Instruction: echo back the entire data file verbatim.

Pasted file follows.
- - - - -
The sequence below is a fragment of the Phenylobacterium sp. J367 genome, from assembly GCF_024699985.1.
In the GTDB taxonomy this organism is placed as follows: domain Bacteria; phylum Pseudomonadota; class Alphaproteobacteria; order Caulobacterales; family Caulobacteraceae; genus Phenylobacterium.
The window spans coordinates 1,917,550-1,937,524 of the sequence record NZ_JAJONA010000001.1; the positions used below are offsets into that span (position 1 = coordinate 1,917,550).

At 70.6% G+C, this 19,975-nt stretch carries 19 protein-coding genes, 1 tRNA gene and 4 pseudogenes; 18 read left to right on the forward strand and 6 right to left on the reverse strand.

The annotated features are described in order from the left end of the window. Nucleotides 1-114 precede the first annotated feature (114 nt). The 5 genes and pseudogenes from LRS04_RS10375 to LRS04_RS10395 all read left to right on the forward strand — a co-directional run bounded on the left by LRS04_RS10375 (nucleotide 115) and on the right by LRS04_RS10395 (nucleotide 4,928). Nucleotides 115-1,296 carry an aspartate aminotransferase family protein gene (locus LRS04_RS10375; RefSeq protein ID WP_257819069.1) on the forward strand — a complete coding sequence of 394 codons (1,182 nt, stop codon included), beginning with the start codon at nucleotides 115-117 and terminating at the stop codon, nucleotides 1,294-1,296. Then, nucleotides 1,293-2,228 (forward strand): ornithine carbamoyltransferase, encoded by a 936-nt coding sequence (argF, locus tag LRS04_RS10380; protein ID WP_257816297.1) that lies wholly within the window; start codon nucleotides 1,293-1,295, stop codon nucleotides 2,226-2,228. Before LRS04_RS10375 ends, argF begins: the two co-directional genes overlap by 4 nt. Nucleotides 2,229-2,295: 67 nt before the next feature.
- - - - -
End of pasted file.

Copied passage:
The sequence below is a fragment of the Phenylobacterium sp. J367 genome, from assembly GCF_024699985.1.
In the GTDB taxonomy this organism is placed as follows: domain Bacteria; phylum Pseudomonadota; class Alphaproteobacteria; order Caulobacterales; family Caulobacteraceae; genus Phenylobacterium.
The window spans coordinates 1,917,550-1,937,524 of the sequence record NZ_JAJONA010000001.1; the positions used below are offsets into that span (position 1 = coordinate 1,917,550).

At 70.6% G+C, this 19,975-nt stretch carries 19 protein-coding genes, 1 tRNA gene and 4 pseudogenes; 18 read left to right on the forward strand and 6 right to left on the reverse strand.

The annotated features are described in order from the left end of the window. Nucleotides 1-114 precede the first annotated feature (114 nt). The 5 genes and pseudogenes from LRS04_RS10375 to LRS04_RS10395 all read left to right on the forward strand — a co-directional run bounded on the left by LRS04_RS10375 (nucleotide 115) and on the right by LRS04_RS10395 (nucleotide 4,928). Nucleotides 115-1,296 carry an aspartate aminotransferase family protein gene (locus LRS04_RS10375; RefSeq protein ID WP_257819069.1) on the forward strand — a complete coding sequence of 394 codons (1,182 nt, stop codon included), beginning with the start codon at nucleotides 115-117 and terminating at the stop codon, nucleotides 1,294-1,296. Then, nucleotides 1,293-2,228 (forward strand): ornithine carbamoyltransferase, encoded by a 936-nt coding sequence (argF, locus tag LRS04_RS10380; protein ID WP_257816297.1) that lies wholly within the window; start codon nucleotides 1,293-1,295, stop codon nucleotides 2,226-2,228. Before LRS04_RS10375 ends, argF begins: the two co-directional genes overlap by 4 nt. Nucleotides 2,229-2,295: 67 nt before the next feature.